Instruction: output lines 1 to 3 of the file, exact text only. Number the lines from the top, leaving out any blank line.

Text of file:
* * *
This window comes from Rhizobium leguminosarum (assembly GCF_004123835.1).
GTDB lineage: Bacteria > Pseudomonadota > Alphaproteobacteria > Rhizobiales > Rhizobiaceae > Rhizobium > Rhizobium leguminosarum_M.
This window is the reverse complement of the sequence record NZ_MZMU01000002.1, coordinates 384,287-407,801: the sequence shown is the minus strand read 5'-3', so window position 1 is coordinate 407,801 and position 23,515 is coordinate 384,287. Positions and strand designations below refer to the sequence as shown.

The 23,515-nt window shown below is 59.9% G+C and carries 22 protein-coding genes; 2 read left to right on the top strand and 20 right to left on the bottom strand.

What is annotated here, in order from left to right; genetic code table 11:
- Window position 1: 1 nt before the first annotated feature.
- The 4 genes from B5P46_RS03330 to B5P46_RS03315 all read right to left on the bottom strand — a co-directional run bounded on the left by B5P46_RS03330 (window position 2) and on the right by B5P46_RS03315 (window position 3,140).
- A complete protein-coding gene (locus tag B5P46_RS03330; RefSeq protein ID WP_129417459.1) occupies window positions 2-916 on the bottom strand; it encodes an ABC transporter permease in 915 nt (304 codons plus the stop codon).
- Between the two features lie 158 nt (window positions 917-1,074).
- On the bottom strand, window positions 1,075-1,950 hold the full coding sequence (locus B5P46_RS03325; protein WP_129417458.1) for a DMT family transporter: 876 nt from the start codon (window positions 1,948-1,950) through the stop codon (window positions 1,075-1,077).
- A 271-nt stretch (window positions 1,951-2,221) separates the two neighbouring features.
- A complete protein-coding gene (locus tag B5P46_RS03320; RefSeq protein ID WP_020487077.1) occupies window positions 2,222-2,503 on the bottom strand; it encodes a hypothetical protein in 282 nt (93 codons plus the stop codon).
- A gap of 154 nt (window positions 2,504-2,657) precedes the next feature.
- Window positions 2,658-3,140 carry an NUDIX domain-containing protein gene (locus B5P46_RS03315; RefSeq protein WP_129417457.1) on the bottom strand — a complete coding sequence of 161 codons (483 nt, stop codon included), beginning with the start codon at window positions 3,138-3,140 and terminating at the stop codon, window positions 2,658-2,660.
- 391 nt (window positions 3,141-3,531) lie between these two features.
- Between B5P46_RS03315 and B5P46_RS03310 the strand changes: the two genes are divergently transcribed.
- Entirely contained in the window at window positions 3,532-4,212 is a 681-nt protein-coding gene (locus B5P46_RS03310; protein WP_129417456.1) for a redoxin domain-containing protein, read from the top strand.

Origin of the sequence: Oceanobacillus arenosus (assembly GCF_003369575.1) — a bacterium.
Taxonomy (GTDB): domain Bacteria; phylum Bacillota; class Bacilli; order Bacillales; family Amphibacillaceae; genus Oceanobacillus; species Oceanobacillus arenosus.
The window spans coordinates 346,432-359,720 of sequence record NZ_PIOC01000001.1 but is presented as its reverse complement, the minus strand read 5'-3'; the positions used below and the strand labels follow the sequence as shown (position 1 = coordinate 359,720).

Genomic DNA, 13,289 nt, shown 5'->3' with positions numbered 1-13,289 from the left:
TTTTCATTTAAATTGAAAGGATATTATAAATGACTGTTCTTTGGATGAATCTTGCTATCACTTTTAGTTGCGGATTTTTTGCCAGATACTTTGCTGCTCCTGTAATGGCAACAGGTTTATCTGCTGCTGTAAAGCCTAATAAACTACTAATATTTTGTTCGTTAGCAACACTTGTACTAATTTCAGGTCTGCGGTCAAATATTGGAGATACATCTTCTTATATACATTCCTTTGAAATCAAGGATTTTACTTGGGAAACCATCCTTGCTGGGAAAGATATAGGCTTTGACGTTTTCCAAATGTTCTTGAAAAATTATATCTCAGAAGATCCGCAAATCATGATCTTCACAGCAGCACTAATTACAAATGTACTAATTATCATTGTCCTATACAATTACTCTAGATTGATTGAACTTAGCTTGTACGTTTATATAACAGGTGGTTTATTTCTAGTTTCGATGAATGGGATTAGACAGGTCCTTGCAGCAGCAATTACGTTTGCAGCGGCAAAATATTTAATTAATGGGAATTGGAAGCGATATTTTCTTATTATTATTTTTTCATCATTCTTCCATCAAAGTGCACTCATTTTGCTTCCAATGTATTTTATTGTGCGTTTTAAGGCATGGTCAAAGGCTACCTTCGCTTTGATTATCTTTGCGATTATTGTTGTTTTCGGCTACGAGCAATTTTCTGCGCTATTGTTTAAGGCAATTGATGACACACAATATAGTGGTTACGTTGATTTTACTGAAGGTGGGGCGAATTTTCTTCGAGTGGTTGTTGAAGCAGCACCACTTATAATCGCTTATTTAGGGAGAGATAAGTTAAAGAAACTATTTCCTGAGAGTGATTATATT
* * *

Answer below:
This window comes from Rhizobium leguminosarum (assembly GCF_004123835.1).
GTDB lineage: Bacteria > Pseudomonadota > Alphaproteobacteria > Rhizobiales > Rhizobiaceae > Rhizobium > Rhizobium leguminosarum_M.
This window is the reverse complement of the sequence record NZ_MZMU01000002.1, coordinates 384,287-407,801: the sequence shown is the minus strand read 5'-3', so window position 1 is coordinate 407,801 and position 23,515 is coordinate 384,287. Positions and strand designations below refer to the sequence as shown.